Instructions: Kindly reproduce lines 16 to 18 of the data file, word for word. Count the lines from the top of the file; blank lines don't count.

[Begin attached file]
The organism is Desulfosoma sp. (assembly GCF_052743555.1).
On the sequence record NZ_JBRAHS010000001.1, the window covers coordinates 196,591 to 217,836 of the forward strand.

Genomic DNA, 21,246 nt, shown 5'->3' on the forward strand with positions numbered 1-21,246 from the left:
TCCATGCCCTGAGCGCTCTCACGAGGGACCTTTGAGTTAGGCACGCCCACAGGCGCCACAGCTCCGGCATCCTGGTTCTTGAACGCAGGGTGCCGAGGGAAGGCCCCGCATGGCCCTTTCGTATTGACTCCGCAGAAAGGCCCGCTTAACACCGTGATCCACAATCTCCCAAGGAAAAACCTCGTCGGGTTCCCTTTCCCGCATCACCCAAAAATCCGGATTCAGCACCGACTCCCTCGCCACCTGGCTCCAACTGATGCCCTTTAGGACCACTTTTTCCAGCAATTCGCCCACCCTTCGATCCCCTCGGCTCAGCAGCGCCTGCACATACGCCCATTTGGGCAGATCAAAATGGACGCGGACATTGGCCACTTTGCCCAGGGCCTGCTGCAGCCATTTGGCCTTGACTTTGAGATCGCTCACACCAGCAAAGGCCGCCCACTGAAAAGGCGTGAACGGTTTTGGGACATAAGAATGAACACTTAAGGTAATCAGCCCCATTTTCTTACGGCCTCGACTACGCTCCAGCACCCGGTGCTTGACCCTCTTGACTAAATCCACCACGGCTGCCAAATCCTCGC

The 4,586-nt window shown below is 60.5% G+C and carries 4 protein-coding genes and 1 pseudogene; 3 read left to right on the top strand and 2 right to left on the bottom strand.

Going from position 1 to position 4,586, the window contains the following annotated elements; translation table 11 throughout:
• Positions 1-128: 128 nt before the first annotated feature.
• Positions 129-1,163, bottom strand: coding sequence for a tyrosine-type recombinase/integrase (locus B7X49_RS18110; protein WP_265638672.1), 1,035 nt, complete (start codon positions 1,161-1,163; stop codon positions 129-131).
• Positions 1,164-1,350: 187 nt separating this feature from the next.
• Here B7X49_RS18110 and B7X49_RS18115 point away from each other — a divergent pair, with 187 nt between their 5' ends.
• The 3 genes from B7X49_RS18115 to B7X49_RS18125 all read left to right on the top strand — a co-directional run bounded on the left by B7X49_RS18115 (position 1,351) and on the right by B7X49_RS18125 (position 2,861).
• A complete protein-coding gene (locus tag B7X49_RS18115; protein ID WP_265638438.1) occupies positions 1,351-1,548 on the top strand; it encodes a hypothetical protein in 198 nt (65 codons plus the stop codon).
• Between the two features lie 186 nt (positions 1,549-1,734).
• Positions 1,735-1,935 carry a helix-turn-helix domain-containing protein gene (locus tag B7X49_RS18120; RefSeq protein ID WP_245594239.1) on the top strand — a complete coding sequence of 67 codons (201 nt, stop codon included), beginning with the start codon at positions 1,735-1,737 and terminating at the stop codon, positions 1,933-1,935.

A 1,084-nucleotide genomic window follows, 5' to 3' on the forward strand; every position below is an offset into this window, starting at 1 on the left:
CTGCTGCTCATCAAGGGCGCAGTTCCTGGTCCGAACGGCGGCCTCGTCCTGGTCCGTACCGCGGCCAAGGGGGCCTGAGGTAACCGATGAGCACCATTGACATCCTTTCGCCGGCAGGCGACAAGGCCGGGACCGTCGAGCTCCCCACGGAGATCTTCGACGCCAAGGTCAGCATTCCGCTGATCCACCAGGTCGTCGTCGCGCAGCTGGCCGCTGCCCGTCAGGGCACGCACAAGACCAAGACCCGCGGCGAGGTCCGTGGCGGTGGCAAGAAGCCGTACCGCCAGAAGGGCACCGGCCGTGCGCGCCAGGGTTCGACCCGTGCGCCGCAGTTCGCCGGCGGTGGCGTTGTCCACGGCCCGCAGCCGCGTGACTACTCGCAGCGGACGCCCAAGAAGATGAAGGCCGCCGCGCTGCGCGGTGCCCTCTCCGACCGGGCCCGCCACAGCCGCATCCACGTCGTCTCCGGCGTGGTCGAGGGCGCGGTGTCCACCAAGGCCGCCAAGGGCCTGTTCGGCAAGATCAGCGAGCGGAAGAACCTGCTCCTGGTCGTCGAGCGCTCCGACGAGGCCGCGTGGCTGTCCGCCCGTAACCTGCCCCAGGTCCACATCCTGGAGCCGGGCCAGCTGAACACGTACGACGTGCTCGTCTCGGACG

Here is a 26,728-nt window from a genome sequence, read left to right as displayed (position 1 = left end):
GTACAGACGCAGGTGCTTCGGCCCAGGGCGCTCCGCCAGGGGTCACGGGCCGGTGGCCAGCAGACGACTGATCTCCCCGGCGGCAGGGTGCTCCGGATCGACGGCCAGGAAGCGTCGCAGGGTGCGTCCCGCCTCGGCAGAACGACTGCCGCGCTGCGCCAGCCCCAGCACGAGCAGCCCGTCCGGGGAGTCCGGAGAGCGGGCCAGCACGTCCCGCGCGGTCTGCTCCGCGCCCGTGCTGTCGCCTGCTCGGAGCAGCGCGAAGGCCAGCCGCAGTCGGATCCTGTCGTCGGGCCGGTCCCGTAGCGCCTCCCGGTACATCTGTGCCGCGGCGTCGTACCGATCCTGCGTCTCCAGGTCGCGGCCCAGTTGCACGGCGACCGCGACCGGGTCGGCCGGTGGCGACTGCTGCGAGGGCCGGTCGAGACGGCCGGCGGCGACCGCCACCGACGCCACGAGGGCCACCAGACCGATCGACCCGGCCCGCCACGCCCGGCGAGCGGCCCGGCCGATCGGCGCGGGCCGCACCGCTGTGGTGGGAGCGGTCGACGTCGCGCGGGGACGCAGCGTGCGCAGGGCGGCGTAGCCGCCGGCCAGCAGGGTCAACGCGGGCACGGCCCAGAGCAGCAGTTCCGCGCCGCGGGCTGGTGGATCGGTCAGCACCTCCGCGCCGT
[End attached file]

CTGCTGCTCATCAAGGGCGCAGTTCCTGGTCCGAACGGCGGCCTCGTCCTGGTCCGTACCGCGGCCAAGGGGGCCTGAGGTAACCGATGAGCACCATTGACATCCTTTCGCCGGCAGGCGACAAGGCCGGGACCGTCGAGCTCCCCACGGAGATCTTCGACGCCAAGGTCAGCATTCCGCTGATCCACCAGGTCGTCGTCGCGCAGCTGGCCGCTGCCCGTCAGGGCACGCACAAGACCAAGACCCGCGGCGAGGTCCGTGGCGGTGGCAAGAAGCCGTACCGCCAGAAGGGCACCGGCCGTGCGCGCCAGGGTTCGACCCGTGCGCCGCAGTTCGCCGGCGGTGGCGTTGTCCACGGCCCGCAGCCGCGTGACTACTCGCAGCGGACGCCCAAGAAGATGAAGGCCGCCGCGCTGCGCGGTGCCCTCTCCGACCGGGCCCGCCACAGCCGCATCCACGTCGTCTCCGGCGTGGTCGAGGGCGCGGTGTCCACCAAGGCCGCCAAGGGCCTGTTCGGCAAGATCAGCGAGCGGAAGAACCTGCTCCTGGTCGTCGAGCGCTCCGACGAGGCCGCGTGGCTGTCCGCCCGTAACCTGCCCCAGGTCCACATCCTGGAGCCGGGCCAGCTGAACACGTACGACGTGCTCGTCTCGGACG

Here is a 26,728-nt window from a genome sequence, read left to right as displayed (position 1 = left end):
GTACAGACGCAGGTGCTTCGGCCCAGGGCGCTCCGCCAGGGGTCACGGGCCGGTGGCCAGCAGACGACTGATCTCCCCGGCGGCAGGGTGCTCCGGATCGACGGCCAGGAAGCGTCGCAGGGTGCGTCCCGCCTCGGCAGAACGACTGCCGCGCTGCGCCAGCCCCAGCACGAGCAGCCCGTCCGGGGAGTCCGGAGAGCGGGCCAGCACGTCCCGCGCGGTCTGCTCCGCGCCCGTGCTGTCGCCTGCTCGGAGCAGCGCGAAGGCCAGCCGCAGTCGGATCCTGTCGTCGGGCCGGTCCCGTAGCGCCTCCCGGTACATCTGTGCCGCGGCGTCGTACCGATCCTGCGTCTCCAGGTCGCGGCCCAGTTGCACGGCGACCGCGACCGGGTCGGCCGGTGGCGACTGCTGCGAGGGCCGGTCGAGACGGCCGGCGGCGACCGCCACCGACGCCACGAGGGCCACCAGACCGATCGACCCGGCCCGCCACGCCCGGCGAGCGGCCCGGCCGATCGGCGCGGGCCGCACCGCTGTGGTGGGAGCGGTCGACGTCGCGCGGGGACGCAGCGTGCGCAGGGCGGCGTAGCCGCCGGCCAGCAGGGTCAACGCGGGCACGGCCCAGAGCAGCAGTTCCGCGCCGCGGGCTGGTGGATCGGTCAGCACCTCCGCGCCGT